Summary: Folic acid supplements are a practical way to boost folate levels during pregnancy, but excessive doses may increase insulin resistance and negatively affect brain development in children.

4. Too much folic acid may increase the likelihood of cancer recurrence

Folic acid’s role in cancer development and recurrence appears to be twofold.

Research suggests that exposing healthy cells to adequate levels of folic acid may protect them from becoming cancerous. However, exposing cancerous cells to high levels of folic acid may help them grow or spread.

Still, research is mixed. While a few studies note a small increase in cancer risk in people taking folic acid supplements, most studies haven’t found a link.

It’s speculated that the risk may depend on the type of cancer and your health history.

For instance, some older studies suggest that people previously diagnosed with prostate or colorectal cancer who supplemented with more than 1,000 mcg of folic acid daily had a 1.7–6.4% higher risk of cancer recurrence.

Still, eating lots of folate-rich foods doesn’t increase cancer risk. It may even reduce it.

More research is needed on the potential link between folate, folic acid supplements, and cancer risk and recurrence.

Summary: Excessive folic acid supplement intake may increase cancer cells’ ability to grow and spread, which could be particularly detrimental to people with a history of cancer. Still, more research is needed.

Folic acid is included in most multivitamins, prenatal supplements, and B complex vitamins, but it’s also sold as a supplement. In certain countries, some foods are also fortified with vitamins.

Folic acid supplements are typically recommended to prevent or treat low blood folate levels. Moreover, those who are pregnant or are planning to become pregnant often take them to reduce the risk of birth defects.

The recommended dietary allowance for folate is 400 mcg for those over 14. Pregnant and breastfeeding people should get 600 and 500 mcg, respectively. Supplement doses typically range from 400–800 mcg.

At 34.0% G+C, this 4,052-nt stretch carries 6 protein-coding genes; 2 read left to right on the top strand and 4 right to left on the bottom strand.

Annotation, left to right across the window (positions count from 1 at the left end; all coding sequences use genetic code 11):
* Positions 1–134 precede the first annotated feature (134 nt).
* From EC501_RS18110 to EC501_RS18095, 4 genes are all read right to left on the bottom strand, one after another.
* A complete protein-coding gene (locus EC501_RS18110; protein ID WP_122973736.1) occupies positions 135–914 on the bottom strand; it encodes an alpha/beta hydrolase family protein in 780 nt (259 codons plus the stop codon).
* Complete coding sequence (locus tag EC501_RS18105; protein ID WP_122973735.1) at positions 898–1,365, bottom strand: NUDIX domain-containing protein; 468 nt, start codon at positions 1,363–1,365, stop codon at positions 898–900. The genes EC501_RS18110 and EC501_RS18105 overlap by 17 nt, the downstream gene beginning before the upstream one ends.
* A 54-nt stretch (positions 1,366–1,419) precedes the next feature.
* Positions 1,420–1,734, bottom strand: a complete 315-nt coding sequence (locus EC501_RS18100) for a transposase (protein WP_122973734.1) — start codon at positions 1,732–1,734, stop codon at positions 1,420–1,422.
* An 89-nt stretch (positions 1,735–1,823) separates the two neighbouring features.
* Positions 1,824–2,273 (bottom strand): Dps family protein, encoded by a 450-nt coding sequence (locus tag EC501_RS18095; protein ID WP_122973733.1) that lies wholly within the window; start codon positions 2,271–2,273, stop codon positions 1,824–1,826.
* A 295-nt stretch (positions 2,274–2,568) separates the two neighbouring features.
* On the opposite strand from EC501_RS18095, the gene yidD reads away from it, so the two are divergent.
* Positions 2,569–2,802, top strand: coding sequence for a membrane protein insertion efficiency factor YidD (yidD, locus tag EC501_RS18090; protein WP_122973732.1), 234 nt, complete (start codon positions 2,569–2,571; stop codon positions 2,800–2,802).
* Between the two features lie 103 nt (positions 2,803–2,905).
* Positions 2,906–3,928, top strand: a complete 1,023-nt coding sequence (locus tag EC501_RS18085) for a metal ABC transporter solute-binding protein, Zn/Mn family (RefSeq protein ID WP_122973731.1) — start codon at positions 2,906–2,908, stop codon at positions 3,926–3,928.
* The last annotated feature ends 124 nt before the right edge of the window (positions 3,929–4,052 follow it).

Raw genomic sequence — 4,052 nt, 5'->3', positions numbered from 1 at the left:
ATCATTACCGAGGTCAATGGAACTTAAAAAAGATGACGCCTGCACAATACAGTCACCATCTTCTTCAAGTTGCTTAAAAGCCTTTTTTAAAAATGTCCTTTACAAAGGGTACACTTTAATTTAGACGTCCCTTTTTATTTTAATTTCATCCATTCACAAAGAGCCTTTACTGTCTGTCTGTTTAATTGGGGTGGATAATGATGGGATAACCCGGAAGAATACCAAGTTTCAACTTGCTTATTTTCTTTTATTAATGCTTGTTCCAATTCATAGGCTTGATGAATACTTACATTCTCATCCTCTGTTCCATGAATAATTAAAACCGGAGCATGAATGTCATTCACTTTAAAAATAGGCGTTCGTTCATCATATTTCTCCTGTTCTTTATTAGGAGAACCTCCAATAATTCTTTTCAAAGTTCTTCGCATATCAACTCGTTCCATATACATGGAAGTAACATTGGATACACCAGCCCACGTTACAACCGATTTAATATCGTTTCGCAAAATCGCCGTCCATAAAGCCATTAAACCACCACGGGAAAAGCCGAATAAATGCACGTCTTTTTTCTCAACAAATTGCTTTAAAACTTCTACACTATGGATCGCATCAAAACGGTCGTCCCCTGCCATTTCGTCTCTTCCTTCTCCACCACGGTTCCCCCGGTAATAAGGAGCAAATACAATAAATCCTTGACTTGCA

You can purchase folic acid supplements without a prescription. They’re generally considered safe when taken in normal doses.

That said, they can interact with prescription medications, including those used to treat seizures, rheumatoid arthritis, and parasitic infections. Thus, if you’re taking other medications, it’s best to consult a health professional before using folic acid supplements.

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Summary: Folic acid supplements reduce the risk of birth defects and prevent or treat folate deficiency. They’re generally considered safe if taken in recommended amounts but may interact with some prescription drugs.


Folic acid supplements are generally safe and can be a convenient way to maintain adequate folate levels.

However, too much folic acid may cause several side effects, including slower brain development in children and accelerated mental decline in older adults.

While further research is needed, you can work with your healthcare professional to determine your folate levels and whether you need a supplement.

Expert tip: Adding more folate-rich foods to your diet is a great way to increase your intake of folate safely and naturally.